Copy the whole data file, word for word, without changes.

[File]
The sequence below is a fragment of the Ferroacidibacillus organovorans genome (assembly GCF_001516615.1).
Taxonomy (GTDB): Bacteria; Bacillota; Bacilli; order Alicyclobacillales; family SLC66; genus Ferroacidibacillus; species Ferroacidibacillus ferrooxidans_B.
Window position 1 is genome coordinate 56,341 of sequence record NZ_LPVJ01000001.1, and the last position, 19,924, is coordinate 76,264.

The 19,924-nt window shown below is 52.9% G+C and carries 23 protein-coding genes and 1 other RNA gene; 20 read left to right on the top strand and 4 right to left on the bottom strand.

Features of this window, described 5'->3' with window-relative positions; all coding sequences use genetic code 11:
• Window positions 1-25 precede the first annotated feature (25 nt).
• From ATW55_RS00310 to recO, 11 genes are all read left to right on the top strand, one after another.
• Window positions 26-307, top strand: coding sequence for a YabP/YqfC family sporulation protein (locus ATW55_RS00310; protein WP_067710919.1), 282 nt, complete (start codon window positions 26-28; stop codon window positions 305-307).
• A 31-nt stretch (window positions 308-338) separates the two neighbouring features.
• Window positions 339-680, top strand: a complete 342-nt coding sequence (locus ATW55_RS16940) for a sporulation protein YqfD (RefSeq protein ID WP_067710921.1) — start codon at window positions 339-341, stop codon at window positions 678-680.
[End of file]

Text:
The sequence below is a fragment of the Ferroacidibacillus organovorans genome (assembly GCF_001516615.1).
Taxonomy (GTDB): Bacteria; Bacillota; Bacilli; order Alicyclobacillales; family SLC66; genus Ferroacidibacillus; species Ferroacidibacillus ferrooxidans_B.
Window position 1 is genome coordinate 56,341 of sequence record NZ_LPVJ01000001.1, and the last position, 19,924, is coordinate 76,264.

The 19,924-nt window shown below is 52.9% G+C and carries 23 protein-coding genes and 1 other RNA gene; 20 read left to right on the top strand and 4 right to left on the bottom strand.

Features of this window, described 5'->3' with window-relative positions; all coding sequences use genetic code 11:
• Window positions 1-25 precede the first annotated feature (25 nt).
• From ATW55_RS00310 to recO, 11 genes are all read left to right on the top strand, one after another.
• Window positions 26-307, top strand: coding sequence for a YabP/YqfC family sporulation protein (locus ATW55_RS00310; protein WP_067710919.1), 282 nt, complete (start codon window positions 26-28; stop codon window positions 305-307).
• A 31-nt stretch (window positions 308-338) separates the two neighbouring features.
• Window positions 339-680, top strand: a complete 342-nt coding sequence (locus ATW55_RS16940) for a sporulation protein YqfD (RefSeq protein ID WP_067710921.1) — start codon at window positions 339-341, stop codon at window positions 678-680.